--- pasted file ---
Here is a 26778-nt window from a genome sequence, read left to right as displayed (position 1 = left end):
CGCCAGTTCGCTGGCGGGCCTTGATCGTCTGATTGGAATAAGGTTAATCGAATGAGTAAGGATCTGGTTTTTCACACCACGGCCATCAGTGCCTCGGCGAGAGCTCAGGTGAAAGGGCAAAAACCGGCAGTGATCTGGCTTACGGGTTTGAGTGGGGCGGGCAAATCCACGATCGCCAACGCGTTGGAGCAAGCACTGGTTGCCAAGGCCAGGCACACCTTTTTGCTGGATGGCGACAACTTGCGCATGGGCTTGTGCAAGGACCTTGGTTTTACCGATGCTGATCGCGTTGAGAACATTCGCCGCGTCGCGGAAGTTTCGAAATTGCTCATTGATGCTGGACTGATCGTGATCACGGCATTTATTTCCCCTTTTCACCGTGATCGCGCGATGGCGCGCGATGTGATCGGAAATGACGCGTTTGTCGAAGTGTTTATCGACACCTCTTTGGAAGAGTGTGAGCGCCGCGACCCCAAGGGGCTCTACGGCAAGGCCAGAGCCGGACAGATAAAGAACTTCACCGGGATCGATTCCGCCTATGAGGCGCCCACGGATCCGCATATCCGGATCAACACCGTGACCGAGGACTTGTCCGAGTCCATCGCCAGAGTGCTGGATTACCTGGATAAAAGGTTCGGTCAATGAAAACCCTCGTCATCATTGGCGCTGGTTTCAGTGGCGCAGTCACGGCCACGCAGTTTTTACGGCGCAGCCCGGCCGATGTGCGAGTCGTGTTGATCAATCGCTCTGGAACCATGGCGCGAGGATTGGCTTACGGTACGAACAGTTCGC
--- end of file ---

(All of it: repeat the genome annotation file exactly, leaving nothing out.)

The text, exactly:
Here is a 26778-nt window from a genome sequence, read left to right as displayed (position 1 = left end):
CGCCAGTTCGCTGGCGGGCCTTGATCGTCTGATTGGAATAAGGTTAATCGAATGAGTAAGGATCTGGTTTTTCACACCACGGCCATCAGTGCCTCGGCGAGAGCTCAGGTGAAAGGGCAAAAACCGGCAGTGATCTGGCTTACGGGTTTGAGTGGGGCGGGCAAATCCACGATCGCCAACGCGTTGGAGCAAGCACTGGTTGCCAAGGCCAGGCACACCTTTTTGCTGGATGGCGACAACTTGCGCATGGGCTTGTGCAAGGACCTTGGTTTTACCGATGCTGATCGCGTTGAGAACATTCGCCGCGTCGCGGAAGTTTCGAAATTGCTCATTGATGCTGGACTGATCGTGATCACGGCATTTATTTCCCCTTTTCACCGTGATCGCGCGATGGCGCGCGATGTGATCGGAAATGACGCGTTTGTCGAAGTGTTTATCGACACCTCTTTGGAAGAGTGTGAGCGCCGCGACCCCAAGGGGCTCTACGGCAAGGCCAGAGCCGGACAGATAAAGAACTTCACCGGGATCGATTCCGCCTATGAGGCGCCCACGGATCCGCATATCCGGATCAACACCGTGACCGAGGACTTGTCCGAGTCCATCGCCAGAGTGCTGGATTACCTGGATAAAAGGTTCGGTCAATGAAAACCCTCGTCATCATTGGCGCTGGTTTCAGTGGCGCAGTCACGGCCACGCAGTTTTTACGGCGCAGCCCGGCCGATGTGCGAGTCGTGTTGATCAATCGCTCTGGAACCATGGCGCGAGGATTGGCTTACGGTACGAACAGTTCGC